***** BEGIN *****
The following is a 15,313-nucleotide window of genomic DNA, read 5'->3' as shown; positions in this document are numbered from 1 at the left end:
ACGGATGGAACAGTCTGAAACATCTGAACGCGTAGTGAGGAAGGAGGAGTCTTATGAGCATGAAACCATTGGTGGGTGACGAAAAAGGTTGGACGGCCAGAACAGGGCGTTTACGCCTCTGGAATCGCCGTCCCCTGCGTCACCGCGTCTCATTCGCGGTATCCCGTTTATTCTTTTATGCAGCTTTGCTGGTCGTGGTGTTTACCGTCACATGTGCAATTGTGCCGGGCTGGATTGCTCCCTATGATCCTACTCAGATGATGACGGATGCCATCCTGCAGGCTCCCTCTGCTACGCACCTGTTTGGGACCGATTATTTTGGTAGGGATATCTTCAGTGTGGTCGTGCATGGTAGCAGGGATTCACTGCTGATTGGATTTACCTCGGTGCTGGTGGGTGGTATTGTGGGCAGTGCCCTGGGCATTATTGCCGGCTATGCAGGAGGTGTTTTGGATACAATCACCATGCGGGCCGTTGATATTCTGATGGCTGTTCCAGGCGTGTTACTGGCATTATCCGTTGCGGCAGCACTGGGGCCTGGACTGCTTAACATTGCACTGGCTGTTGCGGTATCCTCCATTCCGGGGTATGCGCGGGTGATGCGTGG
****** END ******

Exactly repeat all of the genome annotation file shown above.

The following is a 15,313-nucleotide window of genomic DNA, read 5'->3' as shown; positions in this document are numbered from 1 at the left end:
ACGGATGGAACAGTCTGAAACATCTGAACGCGTAGTGAGGAAGGAGGAGTCTTATGAGCATGAAACCATTGGTGGGTGACGAAAAAGGTTGGACGGCCAGAACAGGGCGTTTACGCCTCTGGAATCGCCGTCCCCTGCGTCACCGCGTCTCATTCGCGGTATCCCGTTTATTCTTTTATGCAGCTTTGCTGGTCGTGGTGTTTACCGTCACATGTGCAATTGTGCCGGGCTGGATTGCTCCCTATGATCCTACTCAGATGATGACGGATGCCATCCTGCAGGCTCCCTCTGCTACGCACCTGTTTGGGACCGATTATTTTGGTAGGGATATCTTCAGTGTGGTCGTGCATGGTAGCAGGGATTCACTGCTGATTGGATTTACCTCGGTGCTGGTGGGTGGTATTGTGGGCAGTGCCCTGGGCATTATTGCCGGCTATGCAGGAGGTGTTTTGGATACAATCACCATGCGGGCCGTTGATATTCTGATGGCTGTTCCAGGCGTGTTACTGGCATTATCCGTTGCGGCAGCACTGGGGCCTGGACTGCTTAACATTGCACTGGCTGTTGCGGTATCCTCCATTCCGGGGTATGCGCGGGTGATGCGTGG